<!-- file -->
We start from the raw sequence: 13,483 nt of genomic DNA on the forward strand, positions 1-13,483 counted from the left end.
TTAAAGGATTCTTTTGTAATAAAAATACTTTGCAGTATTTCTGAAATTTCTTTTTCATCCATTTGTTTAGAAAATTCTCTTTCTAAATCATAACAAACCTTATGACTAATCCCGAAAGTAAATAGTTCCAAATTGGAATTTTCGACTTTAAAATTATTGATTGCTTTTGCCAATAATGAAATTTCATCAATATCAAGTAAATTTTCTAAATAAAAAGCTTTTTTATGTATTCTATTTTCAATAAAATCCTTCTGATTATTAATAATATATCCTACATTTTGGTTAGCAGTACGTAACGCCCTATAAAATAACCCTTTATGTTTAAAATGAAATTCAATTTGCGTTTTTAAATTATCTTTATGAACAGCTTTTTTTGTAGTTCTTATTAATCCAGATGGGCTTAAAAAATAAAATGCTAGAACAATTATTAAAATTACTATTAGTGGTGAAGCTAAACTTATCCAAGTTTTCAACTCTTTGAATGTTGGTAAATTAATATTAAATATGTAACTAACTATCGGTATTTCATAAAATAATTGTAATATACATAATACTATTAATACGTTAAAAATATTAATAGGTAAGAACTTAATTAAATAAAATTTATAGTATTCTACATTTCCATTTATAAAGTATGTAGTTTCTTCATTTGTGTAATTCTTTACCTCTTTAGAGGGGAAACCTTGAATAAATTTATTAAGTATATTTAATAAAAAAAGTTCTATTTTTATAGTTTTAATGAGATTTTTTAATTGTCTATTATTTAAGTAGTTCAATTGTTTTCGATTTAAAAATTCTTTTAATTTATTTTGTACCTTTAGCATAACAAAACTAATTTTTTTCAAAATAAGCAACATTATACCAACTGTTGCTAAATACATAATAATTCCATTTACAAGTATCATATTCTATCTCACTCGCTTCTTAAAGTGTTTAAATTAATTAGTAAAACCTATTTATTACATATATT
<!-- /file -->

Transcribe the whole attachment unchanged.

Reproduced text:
We start from the raw sequence: 13,483 nt of genomic DNA on the forward strand, positions 1-13,483 counted from the left end.
TTAAAGGATTCTTTTGTAATAAAAATACTTTGCAGTATTTCTGAAATTTCTTTTTCATCCATTTGTTTAGAAAATTCTCTTTCTAAATCATAACAAACCTTATGACTAATCCCGAAAGTAAATAGTTCCAAATTGGAATTTTCGACTTTAAAATTATTGATTGCTTTTGCCAATAATGAAATTTCATCAATATCAAGTAAATTTTCTAAATAAAAAGCTTTTTTATGTATTCTATTTTCAATAAAATCCTTCTGATTATTAATAATATATCCTACATTTTGGTTAGCAGTACGTAACGCCCTATAAAATAACCCTTTATGTTTAAAATGAAATTCAATTTGCGTTTTTAAATTATCTTTATGAACAGCTTTTTTTGTAGTTCTTATTAATCCAGATGGGCTTAAAAAATAAAATGCTAGAACAATTATTAAAATTACTATTAGTGGTGAAGCTAAACTTATCCAAGTTTTCAACTCTTTGAATGTTGGTAAATTAATATTAAATATGTAACTAACTATCGGTATTTCATAAAATAATTGTAATATACATAATACTATTAATACGTTAAAAATATTAATAGGTAAGAACTTAATTAAATAAAATTTATAGTATTCTACATTTCCATTTATAAAGTATGTAGTTTCTTCATTTGTGTAATTCTTTACCTCTTTAGAGGGGAAACCTTGAATAAATTTATTAAGTATATTTAATAAAAAAAGTTCTATTTTTATAGTTTTAATGAGATTTTTTAATTGTCTATTATTTAAGTAGTTCAATTGTTTTCGATTTAAAAATTCTTTTAATTTATTTTGTACCTTTAGCATAACAAAACTAATTTTTTTCAAAATAAGCAACATTATACCAACTGTTGCTAAATACATAATAATTCCATTTACAAGTATCATATTCTATCTCACTCGCTTCTTAAAGTGTTTAAATTAATTAGTAAAACCTATTTATTACATATATT